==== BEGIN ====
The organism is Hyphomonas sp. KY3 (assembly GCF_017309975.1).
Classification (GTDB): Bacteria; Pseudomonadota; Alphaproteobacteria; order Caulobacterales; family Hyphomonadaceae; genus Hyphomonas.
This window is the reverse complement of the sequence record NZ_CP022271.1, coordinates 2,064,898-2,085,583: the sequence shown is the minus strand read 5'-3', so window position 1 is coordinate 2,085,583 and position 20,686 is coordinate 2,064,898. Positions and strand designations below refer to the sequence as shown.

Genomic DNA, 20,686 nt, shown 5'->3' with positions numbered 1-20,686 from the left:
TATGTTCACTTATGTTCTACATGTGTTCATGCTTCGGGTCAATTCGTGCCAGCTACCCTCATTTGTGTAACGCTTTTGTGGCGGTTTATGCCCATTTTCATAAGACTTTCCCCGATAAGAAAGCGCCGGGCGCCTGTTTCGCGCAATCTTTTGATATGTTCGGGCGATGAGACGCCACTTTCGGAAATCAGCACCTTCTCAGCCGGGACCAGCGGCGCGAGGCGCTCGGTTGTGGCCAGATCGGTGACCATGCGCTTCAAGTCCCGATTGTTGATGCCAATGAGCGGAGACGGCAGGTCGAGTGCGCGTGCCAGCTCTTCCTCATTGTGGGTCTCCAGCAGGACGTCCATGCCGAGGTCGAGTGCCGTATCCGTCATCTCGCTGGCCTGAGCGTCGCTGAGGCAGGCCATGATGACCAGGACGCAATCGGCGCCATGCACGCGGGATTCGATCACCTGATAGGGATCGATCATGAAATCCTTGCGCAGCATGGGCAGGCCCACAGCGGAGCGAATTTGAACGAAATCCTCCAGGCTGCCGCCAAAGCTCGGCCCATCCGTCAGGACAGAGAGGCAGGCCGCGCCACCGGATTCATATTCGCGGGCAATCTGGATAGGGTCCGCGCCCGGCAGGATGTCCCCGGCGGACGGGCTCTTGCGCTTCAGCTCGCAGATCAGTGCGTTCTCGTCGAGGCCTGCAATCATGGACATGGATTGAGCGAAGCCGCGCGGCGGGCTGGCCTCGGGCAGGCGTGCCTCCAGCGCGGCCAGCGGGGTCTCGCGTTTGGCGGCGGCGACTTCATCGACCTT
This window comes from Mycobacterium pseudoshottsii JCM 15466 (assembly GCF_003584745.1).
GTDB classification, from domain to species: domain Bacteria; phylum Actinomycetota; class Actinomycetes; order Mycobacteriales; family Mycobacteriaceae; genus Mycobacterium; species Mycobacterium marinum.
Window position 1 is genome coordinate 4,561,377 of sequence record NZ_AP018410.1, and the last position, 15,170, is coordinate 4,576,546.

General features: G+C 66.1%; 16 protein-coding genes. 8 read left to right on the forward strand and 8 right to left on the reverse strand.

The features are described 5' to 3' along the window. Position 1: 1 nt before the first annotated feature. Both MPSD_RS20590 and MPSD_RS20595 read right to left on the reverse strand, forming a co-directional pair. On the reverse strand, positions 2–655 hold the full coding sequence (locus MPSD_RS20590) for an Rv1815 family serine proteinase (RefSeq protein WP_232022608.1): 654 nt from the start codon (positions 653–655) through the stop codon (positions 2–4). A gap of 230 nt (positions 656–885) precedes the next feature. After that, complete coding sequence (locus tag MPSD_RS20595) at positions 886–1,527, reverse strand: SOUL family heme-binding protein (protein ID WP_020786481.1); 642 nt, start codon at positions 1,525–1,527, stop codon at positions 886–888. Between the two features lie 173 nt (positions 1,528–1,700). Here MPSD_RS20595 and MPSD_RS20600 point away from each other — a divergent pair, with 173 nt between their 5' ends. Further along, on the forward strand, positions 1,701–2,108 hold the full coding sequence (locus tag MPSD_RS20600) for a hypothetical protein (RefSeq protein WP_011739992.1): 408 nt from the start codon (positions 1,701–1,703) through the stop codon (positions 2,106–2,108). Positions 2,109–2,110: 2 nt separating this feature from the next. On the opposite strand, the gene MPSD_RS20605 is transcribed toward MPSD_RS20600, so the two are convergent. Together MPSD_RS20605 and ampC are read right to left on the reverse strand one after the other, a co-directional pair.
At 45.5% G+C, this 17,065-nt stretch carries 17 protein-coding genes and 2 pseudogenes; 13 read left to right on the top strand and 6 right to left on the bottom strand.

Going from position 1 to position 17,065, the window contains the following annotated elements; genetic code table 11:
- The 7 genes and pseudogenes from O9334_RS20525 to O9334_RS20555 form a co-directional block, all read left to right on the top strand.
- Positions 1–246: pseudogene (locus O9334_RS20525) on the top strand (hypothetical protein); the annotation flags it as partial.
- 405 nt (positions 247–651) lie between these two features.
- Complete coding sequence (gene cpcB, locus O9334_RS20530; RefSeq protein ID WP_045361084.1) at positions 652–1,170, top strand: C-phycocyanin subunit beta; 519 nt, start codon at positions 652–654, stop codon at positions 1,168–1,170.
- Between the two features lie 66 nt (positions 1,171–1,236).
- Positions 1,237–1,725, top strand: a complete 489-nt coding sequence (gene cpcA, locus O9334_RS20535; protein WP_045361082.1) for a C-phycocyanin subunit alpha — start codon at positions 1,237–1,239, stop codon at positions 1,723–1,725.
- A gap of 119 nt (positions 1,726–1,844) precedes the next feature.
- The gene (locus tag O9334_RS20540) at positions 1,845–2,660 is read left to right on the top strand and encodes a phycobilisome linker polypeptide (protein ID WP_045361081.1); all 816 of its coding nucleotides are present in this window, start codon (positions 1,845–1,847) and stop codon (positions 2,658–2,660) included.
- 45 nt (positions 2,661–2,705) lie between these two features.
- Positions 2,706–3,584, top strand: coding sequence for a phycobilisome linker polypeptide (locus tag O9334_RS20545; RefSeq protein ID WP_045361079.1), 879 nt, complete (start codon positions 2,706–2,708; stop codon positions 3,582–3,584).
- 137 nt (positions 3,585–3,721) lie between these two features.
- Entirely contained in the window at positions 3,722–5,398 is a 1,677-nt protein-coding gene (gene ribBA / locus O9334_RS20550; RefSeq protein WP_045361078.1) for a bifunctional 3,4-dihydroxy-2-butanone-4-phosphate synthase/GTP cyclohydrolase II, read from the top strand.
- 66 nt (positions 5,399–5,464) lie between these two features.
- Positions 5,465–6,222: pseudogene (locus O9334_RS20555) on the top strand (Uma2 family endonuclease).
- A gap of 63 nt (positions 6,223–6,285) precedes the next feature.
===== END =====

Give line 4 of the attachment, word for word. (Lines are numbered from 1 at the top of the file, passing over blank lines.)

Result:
Genomic DNA, 20,686 nt, shown 5'->3' with positions numbered 1-20,686 from the left: